By Patrick Murray
A big win in November is exactly what Chris Christie wants, right?
It will increase his leverage with the legislature and bolster his 2016 selling point as the one Republican who can win over Blue State voters. A really big win, though, could lead to unintended consequences that would undercut both of those objectives.
Let’s go back to the legislative map drawn up in 2011 – the one that seemingly ensured Democrats a decade-long majority in both chambers. Of course, that assumed it would be business as usual at the top of the ticket. A Republican could certainly win the governor’s race, but getting a vote share far north of 50 percent would be nearly impossible.
Well, we now have a GOP governor who is realistically flirting with a 60 percent vote share. If that pans out in November, his coattails will make a lot of legislative races much closer than anyone expects, especially in the Senate.
Gov. Christie has been successful in Trenton largely by working with Senate President Steve Sweeney and his coalition of Democrats. While Christie hasn’t gotten everything he’s asked for – like confirmation of his Supreme Court nominees for instance – he has been able to claim victory on some key high-profile initiatives such as budget cuts and pension reform.
The bottom line is stability in legislative leadership is the best outcome for Chris Christie’s national ambitions.
If he wins big, there is an outside chance that Republicans could pick up the five seats necessary to take control of the Senate. While this outcome is still improbable, it is not the impossibility it was just six months ago. In this scenario, Democrats in the Assembly, who have taken a backseat to the Senate when negotiating with the governor, would likely be emboldened to hobble Christie’s second-term agenda. However, his appointments – such as the aforementioned court nominations – would sail through the Senate. So the impact would balance out.
The more perilous outcome in the event of a Christie electoral blowout is that Republicans are able to pick off two or three key Senate incumbents, leaving Democrats with a reduced majority of 21 to 22 seats. This will be especially dangerous if those gains come from the southern portion of the state.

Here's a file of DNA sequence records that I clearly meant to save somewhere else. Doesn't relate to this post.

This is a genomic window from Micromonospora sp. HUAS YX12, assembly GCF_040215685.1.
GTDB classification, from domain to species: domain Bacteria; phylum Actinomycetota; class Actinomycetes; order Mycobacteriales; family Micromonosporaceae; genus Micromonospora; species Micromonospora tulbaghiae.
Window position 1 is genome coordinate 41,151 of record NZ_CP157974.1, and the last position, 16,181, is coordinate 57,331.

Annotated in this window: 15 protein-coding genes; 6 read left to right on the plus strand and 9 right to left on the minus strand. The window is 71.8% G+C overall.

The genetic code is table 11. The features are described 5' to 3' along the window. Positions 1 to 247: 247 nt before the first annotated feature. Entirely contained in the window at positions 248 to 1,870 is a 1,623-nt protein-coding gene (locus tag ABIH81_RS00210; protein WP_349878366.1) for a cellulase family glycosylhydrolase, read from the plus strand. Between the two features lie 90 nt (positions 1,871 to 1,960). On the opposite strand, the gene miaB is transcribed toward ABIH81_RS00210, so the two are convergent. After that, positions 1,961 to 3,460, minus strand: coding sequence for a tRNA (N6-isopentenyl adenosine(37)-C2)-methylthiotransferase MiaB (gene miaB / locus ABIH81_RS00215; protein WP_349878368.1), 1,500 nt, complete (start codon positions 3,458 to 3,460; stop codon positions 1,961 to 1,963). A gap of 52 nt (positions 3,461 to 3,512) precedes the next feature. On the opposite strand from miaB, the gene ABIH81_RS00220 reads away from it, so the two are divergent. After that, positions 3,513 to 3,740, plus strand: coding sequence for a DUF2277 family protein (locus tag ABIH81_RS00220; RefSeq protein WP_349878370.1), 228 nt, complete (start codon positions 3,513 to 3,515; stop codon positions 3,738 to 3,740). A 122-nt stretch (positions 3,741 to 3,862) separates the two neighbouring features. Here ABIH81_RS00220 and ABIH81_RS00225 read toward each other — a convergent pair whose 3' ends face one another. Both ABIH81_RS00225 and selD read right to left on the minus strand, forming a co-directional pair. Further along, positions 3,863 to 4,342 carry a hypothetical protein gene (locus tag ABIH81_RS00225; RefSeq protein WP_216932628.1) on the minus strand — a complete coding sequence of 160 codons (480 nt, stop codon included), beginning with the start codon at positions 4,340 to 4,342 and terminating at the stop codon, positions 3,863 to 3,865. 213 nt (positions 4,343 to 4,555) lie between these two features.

In 2010, Steve Sweeney knocked Dick Codey out of the Senate president’s chair. That coup was made possible by a coalition of six South Jersey Democrats (Sweeney, Jeff Van Drew, Jim Whelan, Fred Madden, Dana Redd, and Jim Beach), two each from Essex (Teresa Ruiz and Nia Gill), Union (Ray Lesniak and Nick Scutari), and Middlesex (Bob Smith and Barbara Buono) and one each from Hudson (Brian Stack) and Bergen (Paul Sarlo). These 14 legislators declared their intention to side with Sweeney in October 2009, which sealed Codey’s fate before the legislative elections even took place.
Of the five Senate seats targeted by the GOP this year, three are part of this coalition, all from the incumbent Senate president’s South Jersey base – including Sweeney’s own seat. A loss of two seats (i.e. Whelan and Van Drew) would reduce that coalition.
That original coalition also included Buono who won’t be in the Senate next year – and wouldn’t support Sweeney anyway if she were. Another member of that coalition,
Gill, is facing a serious primary challenge from former Obama advisor, Mark Alexander. So Sweeney’s core band could be down to 10.
The question is whether Sweeney can hold on to at least two others – such as Loretta Weinberg, Bob Gordon and Sandra Cunningham – in order to maintain majority support within his caucus. Maybe, but a depleted South Jersey bloc could be like chum in the water to some of these more progressive Democrats, leading to a wholesale realignment of the caucus.
That realignment could be more obstructionist toward Gov. Christie’s agenda. That could mean no key policy successes to bolster his 2016 campaign and a continued hold on major appointments.
There is another potential election outcome that could throw a wrench into Gov. Christie’s second term. That would be if Republicans pick up one only seat, but it happens to be Sweeney’s. That outcome is not outside the realm of possibility.
Then things would get really interesting.
Patrick Murray is the founding director of the Monmouth University Polling Institute in West Long Branch.
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